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The Forest of Wild Thyme: A Tale for Children Under Ninety (Classic Reprint)
No preview available - 2015
beat blind blind man cried boughs breath City of Sleep cloud cried crimson dark dear Dickory dream eyes faint fairy father fear feet FOREST OF WILD fragrant Gates glade gleam glow gold golden Golden horn grey hand heard heart heaven HIDEOUS HERMIT horn Hush killed Cock Robin King of Fairy-land King of Kings kiss knew Ladybird light Little Boy Blue little brother Peterkin look for Peterkin merry little Peterkin mighty moon mortal Mother-mine murmur Mustard-seed myrrh and frankincense mysterious mystic nearer never night o'er ogre once parlour parrot's beak pearl-pale Pease-blossom purple purple night rain rhyme rose and blue rosy round scented seemed sigh Singing skies Smallest Flower smile song sorrow souls sound spider splendid star stole stood strange sunset-coloured sweet swing tears tell told Toll trees tune voice weary whisper wild thyme WILLIAM BLACKWOOD wings wonder wonderful song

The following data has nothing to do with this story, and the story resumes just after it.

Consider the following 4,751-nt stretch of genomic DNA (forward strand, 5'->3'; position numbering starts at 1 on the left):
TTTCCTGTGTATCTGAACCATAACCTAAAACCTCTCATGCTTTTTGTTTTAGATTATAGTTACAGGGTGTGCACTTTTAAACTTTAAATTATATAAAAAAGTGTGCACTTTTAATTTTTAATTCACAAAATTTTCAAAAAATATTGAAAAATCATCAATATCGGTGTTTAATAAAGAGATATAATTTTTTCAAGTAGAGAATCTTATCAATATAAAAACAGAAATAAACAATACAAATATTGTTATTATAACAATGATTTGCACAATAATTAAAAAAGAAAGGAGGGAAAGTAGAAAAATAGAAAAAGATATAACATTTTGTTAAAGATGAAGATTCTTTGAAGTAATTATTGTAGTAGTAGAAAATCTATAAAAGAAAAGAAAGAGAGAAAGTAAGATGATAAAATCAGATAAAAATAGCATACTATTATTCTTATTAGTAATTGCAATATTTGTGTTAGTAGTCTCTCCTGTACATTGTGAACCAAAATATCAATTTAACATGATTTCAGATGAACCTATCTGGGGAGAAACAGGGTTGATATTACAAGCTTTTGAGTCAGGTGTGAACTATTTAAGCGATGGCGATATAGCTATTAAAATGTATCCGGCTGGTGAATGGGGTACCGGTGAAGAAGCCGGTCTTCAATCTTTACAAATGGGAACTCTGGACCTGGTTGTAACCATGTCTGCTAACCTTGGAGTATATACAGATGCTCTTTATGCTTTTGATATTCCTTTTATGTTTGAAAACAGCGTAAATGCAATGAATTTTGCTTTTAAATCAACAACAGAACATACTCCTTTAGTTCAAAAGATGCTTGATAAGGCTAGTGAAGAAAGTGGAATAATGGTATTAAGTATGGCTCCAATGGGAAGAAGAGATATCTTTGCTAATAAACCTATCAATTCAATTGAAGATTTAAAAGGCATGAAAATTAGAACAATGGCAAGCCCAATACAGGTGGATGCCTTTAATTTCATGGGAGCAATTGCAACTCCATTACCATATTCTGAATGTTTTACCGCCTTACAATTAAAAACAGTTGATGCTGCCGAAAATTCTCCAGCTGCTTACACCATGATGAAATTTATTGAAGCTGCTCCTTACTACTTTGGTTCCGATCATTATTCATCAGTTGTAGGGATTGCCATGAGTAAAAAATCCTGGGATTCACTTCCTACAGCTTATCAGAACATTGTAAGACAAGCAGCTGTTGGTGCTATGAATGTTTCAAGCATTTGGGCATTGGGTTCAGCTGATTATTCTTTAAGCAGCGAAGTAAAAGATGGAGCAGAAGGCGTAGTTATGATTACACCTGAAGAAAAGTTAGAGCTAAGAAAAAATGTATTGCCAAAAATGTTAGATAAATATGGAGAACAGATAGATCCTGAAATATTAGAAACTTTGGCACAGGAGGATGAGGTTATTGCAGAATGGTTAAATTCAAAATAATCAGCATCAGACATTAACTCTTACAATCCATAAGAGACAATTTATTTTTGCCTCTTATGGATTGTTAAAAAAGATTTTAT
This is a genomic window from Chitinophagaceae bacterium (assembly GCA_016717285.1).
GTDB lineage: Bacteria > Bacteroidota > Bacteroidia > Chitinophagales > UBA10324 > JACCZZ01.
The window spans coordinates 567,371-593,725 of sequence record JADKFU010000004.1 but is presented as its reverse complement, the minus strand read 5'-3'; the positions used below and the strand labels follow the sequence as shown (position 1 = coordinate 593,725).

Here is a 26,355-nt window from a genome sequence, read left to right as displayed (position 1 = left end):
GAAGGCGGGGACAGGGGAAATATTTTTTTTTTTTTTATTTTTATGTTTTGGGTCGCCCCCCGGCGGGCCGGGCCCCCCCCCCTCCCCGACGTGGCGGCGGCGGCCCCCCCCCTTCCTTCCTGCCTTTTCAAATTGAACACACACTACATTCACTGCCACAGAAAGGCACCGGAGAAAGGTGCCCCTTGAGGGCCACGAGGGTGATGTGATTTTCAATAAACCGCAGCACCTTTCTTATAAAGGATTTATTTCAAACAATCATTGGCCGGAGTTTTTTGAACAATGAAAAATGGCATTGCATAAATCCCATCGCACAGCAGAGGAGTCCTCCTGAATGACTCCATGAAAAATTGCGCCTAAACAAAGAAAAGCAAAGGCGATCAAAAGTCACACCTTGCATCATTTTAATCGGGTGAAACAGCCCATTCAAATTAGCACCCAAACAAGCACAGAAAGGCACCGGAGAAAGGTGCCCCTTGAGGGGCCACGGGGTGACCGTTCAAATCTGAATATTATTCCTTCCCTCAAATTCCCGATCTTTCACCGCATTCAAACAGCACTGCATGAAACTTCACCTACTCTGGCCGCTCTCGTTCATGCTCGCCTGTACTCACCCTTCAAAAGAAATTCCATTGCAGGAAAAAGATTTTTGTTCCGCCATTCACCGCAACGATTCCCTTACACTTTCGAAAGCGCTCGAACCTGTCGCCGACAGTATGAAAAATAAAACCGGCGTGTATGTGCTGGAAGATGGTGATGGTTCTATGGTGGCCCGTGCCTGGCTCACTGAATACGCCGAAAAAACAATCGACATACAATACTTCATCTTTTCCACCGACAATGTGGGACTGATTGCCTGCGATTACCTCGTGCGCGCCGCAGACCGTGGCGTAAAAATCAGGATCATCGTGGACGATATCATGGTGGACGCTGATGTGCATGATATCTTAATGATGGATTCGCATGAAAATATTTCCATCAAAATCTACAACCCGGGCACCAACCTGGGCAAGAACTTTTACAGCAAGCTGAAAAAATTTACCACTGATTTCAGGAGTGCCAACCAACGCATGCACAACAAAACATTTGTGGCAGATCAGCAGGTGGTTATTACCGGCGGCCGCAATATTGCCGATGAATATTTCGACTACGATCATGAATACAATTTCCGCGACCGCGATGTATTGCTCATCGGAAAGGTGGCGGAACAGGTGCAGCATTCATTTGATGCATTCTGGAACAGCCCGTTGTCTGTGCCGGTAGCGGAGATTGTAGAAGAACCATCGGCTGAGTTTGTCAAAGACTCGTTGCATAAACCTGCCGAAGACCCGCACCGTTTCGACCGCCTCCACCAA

Page 89 - Ah, who knows, who knows, who knows? A man that died on a lonely hill May tell you, perhaps, but none other will, Little child. What does it take to make a rose, Mother-mine? The God that died to make it knows It takes the world's eternal wars, It takes the moon and all the stars, It takes the might of heaven and hell And the everlasting Love as well, Little child.
Page 13 - OH, grown-ups cannot understand And grown-ups never will, How short's the way to fairy-land Across the purple hill: They smile: their smile is very bland, Their eyes are wise and chill; And yet — at just a child's command The world's an Eden still.
Page 40 - And we couldn't quite remember where we'd heard that phrase before, As the great grey-bearded ogre stood beside his open door; But an echo seemed to answer from a land beyond the sky — Won't you walk into my parlour 1...
Page 10 - And there in that smallest bud lay furled The secret and meaning of all the world.
Page 20 - I know a bank where the wild thyme blows, Where oxlips and the nodding violet grows, Quite over-canopied with luscious woodbine, With sweet musk-roses and with eglantine...
Page 27 - In the library : he's listening for your footstep on the stair And your patter down the passage, he can only think of Peterkin : Come back, come back to father, for to-day he'd let us tear His newest book to make a paper-boat for little Peterkin.